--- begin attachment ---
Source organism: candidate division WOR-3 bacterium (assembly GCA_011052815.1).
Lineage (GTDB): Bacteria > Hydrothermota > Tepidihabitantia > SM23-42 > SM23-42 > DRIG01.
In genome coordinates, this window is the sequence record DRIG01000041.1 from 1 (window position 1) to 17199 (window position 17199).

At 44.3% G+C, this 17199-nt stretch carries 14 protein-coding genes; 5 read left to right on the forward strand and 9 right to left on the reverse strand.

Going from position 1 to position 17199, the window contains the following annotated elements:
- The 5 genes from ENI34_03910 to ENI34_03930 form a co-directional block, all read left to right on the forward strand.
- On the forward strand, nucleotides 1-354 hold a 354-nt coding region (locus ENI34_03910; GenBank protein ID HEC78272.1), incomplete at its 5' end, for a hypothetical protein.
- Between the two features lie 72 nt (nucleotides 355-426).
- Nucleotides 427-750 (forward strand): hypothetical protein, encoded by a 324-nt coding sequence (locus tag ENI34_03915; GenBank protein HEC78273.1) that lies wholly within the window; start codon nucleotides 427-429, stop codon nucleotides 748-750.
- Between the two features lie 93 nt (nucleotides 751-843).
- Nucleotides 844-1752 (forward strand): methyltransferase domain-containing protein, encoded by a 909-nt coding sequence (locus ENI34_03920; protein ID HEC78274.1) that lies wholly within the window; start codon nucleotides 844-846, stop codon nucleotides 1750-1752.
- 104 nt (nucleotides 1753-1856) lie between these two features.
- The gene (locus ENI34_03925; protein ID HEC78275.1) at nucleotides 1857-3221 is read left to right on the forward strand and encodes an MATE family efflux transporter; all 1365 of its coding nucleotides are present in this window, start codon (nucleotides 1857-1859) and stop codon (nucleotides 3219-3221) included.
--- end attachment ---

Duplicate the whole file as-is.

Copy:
Source organism: candidate division WOR-3 bacterium (assembly GCA_011052815.1).
Lineage (GTDB): Bacteria > Hydrothermota > Tepidihabitantia > SM23-42 > SM23-42 > DRIG01.
In genome coordinates, this window is the sequence record DRIG01000041.1 from 1 (window position 1) to 17199 (window position 17199).

At 44.3% G+C, this 17199-nt stretch carries 14 protein-coding genes; 5 read left to right on the forward strand and 9 right to left on the reverse strand.

Going from position 1 to position 17199, the window contains the following annotated elements:
- The 5 genes from ENI34_03910 to ENI34_03930 form a co-directional block, all read left to right on the forward strand.
- On the forward strand, nucleotides 1-354 hold a 354-nt coding region (locus ENI34_03910; GenBank protein ID HEC78272.1), incomplete at its 5' end, for a hypothetical protein.
- Between the two features lie 72 nt (nucleotides 355-426).
- Nucleotides 427-750 (forward strand): hypothetical protein, encoded by a 324-nt coding sequence (locus tag ENI34_03915; GenBank protein HEC78273.1) that lies wholly within the window; start codon nucleotides 427-429, stop codon nucleotides 748-750.
- Between the two features lie 93 nt (nucleotides 751-843).
- Nucleotides 844-1752 (forward strand): methyltransferase domain-containing protein, encoded by a 909-nt coding sequence (locus ENI34_03920; protein ID HEC78274.1) that lies wholly within the window; start codon nucleotides 844-846, stop codon nucleotides 1750-1752.
- 104 nt (nucleotides 1753-1856) lie between these two features.
- The gene (locus ENI34_03925; protein ID HEC78275.1) at nucleotides 1857-3221 is read left to right on the forward strand and encodes an MATE family efflux transporter; all 1365 of its coding nucleotides are present in this window, start codon (nucleotides 1857-1859) and stop codon (nucleotides 3219-3221) included.